Nicolosi and Gardner near the finished product
So obviously, the statue in the film plays a very large role. In fact, it plays the main role. Therefore, Universal spared no expense and sent Ava to famous sculptor Joseph Nicolosi. Famously, Nicolosi ,as he was sculpting this Greco-Roman muse complained how her bikini messed up the natural line of her body and Ava, after a couple of drinks, just consented and posed topless for him. Not surprisingly, Nicolosi was very pleased with his effort and thoroughly enjoyed the modeling sessions.
Of course, the result certainly befit the goddess of eroticism, but perhaps not the feel-good Hollywood musical of the '50s, and the Studio bosses and producers were shocked with what they saw. Nicolosi was forced to make his goddess a little more age-appropriate (though, I have to say, it still is a little racy).
Model and Statue
Later, the Universal publicity department decided that they were going to create small models to give to members of the press and media as promotional items. The art department created a tiny model but sent it to Ava for approval first. According to an account by publicist Bob Rains in the biography Ava Gardner: "Love is Nothing" by Lee Server,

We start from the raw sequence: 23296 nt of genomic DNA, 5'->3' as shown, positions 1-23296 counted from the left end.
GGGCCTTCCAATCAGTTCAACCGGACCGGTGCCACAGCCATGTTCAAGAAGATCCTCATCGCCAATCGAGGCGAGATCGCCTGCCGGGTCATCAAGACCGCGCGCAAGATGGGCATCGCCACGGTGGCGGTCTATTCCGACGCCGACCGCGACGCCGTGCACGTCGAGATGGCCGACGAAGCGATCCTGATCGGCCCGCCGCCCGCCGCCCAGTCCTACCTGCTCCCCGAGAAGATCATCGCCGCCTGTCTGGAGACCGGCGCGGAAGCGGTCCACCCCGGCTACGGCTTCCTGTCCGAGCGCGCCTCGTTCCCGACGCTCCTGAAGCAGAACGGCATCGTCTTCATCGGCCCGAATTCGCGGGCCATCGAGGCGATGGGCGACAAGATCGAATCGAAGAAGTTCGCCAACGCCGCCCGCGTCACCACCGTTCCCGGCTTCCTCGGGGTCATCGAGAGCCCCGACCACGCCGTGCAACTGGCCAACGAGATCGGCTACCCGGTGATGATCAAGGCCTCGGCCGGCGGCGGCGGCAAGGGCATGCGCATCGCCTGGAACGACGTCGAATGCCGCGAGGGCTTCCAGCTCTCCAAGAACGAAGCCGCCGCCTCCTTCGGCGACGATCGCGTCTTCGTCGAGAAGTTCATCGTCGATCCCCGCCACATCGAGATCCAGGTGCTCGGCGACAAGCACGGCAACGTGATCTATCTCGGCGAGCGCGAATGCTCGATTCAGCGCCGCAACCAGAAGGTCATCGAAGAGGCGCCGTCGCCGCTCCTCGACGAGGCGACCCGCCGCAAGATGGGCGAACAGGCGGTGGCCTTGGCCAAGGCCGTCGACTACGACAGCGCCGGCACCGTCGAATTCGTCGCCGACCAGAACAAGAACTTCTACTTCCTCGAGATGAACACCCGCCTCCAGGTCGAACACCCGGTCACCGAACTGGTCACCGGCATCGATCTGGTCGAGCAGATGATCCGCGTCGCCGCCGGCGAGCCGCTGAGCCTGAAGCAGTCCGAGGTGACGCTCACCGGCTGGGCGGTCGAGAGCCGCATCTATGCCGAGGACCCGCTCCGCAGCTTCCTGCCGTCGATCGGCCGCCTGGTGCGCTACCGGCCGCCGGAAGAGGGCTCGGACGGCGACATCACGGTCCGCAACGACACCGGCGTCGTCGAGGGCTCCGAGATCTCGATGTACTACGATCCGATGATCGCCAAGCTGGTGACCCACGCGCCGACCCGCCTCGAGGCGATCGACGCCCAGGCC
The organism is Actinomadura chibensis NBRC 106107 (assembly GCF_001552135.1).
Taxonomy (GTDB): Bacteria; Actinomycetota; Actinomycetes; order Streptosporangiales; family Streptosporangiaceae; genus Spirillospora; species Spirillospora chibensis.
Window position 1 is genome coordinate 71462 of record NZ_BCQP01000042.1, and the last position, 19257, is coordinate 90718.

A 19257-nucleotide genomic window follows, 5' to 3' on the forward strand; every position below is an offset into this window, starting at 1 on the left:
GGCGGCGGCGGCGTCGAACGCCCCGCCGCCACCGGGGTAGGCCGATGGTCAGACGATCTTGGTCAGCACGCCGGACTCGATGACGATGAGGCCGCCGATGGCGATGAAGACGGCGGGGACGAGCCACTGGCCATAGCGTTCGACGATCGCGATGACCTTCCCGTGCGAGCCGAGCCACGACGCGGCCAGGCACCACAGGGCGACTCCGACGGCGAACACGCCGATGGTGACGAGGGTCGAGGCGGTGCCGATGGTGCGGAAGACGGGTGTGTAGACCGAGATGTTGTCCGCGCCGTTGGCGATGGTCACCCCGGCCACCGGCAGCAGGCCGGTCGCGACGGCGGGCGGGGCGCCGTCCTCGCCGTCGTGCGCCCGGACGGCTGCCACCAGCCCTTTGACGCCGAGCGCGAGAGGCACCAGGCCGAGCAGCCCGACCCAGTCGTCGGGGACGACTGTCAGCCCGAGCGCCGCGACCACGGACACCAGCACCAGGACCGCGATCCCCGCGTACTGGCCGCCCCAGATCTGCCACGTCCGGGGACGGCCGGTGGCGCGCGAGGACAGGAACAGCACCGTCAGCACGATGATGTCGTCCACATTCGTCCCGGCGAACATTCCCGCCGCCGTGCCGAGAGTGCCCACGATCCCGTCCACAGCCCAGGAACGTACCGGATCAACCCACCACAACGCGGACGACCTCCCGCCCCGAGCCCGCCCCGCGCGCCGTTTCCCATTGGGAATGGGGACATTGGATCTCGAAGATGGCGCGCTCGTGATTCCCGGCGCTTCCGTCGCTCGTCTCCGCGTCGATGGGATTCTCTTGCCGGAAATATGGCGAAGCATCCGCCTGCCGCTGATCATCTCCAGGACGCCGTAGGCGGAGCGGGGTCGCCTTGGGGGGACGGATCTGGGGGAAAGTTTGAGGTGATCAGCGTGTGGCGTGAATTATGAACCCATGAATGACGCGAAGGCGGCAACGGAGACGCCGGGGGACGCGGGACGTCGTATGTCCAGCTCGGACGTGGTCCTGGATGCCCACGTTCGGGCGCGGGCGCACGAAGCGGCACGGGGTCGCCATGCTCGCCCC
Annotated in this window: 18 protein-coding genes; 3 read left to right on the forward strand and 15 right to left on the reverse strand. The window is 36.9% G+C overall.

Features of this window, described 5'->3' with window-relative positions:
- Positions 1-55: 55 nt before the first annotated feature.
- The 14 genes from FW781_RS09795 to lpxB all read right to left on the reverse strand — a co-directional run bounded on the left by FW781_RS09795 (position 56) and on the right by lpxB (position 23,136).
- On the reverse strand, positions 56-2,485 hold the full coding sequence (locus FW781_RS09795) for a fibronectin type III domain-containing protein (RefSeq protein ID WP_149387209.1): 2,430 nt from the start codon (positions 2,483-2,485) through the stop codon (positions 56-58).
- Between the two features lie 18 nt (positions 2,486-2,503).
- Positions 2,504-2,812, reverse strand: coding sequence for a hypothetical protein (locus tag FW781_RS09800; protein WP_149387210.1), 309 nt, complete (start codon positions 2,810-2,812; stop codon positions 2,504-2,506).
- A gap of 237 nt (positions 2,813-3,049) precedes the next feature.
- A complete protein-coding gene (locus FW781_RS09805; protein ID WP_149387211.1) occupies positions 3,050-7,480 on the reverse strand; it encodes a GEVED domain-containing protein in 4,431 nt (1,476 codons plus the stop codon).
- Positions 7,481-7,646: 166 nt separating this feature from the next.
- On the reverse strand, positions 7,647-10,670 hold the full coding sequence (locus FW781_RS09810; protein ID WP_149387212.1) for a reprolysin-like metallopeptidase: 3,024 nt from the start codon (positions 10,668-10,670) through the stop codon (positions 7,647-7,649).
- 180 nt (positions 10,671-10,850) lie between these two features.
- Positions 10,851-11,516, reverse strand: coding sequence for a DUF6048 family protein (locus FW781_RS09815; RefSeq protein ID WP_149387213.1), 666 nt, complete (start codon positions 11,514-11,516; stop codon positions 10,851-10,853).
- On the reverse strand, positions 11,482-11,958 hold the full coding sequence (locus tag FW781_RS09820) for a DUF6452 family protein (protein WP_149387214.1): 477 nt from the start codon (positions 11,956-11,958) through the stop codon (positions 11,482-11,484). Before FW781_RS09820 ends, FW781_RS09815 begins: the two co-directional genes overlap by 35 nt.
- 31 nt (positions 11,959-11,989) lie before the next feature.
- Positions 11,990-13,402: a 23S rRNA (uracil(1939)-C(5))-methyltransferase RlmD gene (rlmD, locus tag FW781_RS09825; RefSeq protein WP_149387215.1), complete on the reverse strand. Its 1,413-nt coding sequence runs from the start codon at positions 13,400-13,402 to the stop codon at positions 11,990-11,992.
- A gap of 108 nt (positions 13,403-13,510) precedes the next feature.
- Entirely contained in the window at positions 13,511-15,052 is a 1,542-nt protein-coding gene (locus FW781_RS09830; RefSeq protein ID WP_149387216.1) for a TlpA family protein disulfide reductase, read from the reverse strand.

"She looked it over and laughed. She said, 'That's not my figure.' And then, with a cute smile on her face, she pinched off some clay from the chest area and stuck it to the rear end. She smoothed it on with her finger and made the fanny bigger. She said, "That's more like my ass.'" (Server, 155)
Ava in a publicity shot gazing at a copy of
the famous classical statue, Venus de Milo:
She got nothing on you, Ava.
I mean, how great is that? It just shows Ava's beloved "what the hell" attitude, but also her sweetness and humor. No wonder Sinatra loved her so much...  And speaking of my love of Ava and my love of the art of film, I hope on this Valentine's Day, I hope you can spend it with someone you love. Or at least a rom-com that you love: Affair to Remember, here I come.

Server, Lee. Ava Gardner: "Love is Nothing." New York: St. Martin's Griffin, 2006.

Thursday, February 13, 2014

The Dramatic Mattes of "Black Narcissus"